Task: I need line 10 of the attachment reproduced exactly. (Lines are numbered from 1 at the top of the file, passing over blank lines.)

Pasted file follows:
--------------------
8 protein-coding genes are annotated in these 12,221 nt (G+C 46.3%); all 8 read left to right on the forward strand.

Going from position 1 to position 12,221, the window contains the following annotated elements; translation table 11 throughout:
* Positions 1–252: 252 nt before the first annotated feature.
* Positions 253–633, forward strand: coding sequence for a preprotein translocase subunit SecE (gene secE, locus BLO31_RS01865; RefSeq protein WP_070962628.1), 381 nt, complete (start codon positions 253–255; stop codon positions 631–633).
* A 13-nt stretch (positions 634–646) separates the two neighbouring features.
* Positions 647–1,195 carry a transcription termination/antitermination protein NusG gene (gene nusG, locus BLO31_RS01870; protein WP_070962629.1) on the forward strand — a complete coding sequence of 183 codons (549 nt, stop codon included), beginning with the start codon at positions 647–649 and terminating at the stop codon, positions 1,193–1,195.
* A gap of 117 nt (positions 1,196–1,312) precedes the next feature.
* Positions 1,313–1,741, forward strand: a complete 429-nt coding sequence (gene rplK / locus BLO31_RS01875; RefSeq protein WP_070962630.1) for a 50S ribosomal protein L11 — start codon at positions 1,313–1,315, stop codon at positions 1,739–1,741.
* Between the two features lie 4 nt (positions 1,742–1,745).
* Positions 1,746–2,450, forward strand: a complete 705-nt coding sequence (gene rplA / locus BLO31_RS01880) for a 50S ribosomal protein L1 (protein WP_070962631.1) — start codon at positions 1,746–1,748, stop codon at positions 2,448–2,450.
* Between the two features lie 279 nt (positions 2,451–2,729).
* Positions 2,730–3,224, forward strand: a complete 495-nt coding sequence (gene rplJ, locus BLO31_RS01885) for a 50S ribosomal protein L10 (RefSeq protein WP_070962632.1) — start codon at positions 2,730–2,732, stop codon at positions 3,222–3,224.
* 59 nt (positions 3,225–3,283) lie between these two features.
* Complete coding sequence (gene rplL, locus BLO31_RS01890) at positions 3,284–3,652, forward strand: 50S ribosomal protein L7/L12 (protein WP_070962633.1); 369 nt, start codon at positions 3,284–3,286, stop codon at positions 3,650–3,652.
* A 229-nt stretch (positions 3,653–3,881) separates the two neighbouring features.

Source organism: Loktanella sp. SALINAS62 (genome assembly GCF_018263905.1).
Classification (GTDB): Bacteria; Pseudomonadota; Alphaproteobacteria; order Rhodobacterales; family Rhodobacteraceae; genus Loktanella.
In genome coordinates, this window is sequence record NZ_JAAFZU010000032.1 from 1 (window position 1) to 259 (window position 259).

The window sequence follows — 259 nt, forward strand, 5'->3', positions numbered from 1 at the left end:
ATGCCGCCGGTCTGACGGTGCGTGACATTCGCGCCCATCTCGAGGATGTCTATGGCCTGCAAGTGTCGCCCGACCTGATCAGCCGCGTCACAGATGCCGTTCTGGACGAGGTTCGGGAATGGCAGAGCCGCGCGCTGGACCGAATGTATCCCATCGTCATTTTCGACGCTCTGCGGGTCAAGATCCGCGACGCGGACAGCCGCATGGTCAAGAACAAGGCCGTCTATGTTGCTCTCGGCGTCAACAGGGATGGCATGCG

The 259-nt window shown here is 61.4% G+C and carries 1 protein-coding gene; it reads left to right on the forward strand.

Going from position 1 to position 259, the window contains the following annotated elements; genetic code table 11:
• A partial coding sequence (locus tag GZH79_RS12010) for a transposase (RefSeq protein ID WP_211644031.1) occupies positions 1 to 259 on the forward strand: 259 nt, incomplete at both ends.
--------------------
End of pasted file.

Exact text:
* Positions 1,746–2,450, forward strand: a complete 705-nt coding sequence (gene rplA / locus BLO31_RS01880) for a 50S ribosomal protein L1 (protein WP_070962631.1) — start codon at positions 1,746–1,748, stop codon at positions 2,448–2,450.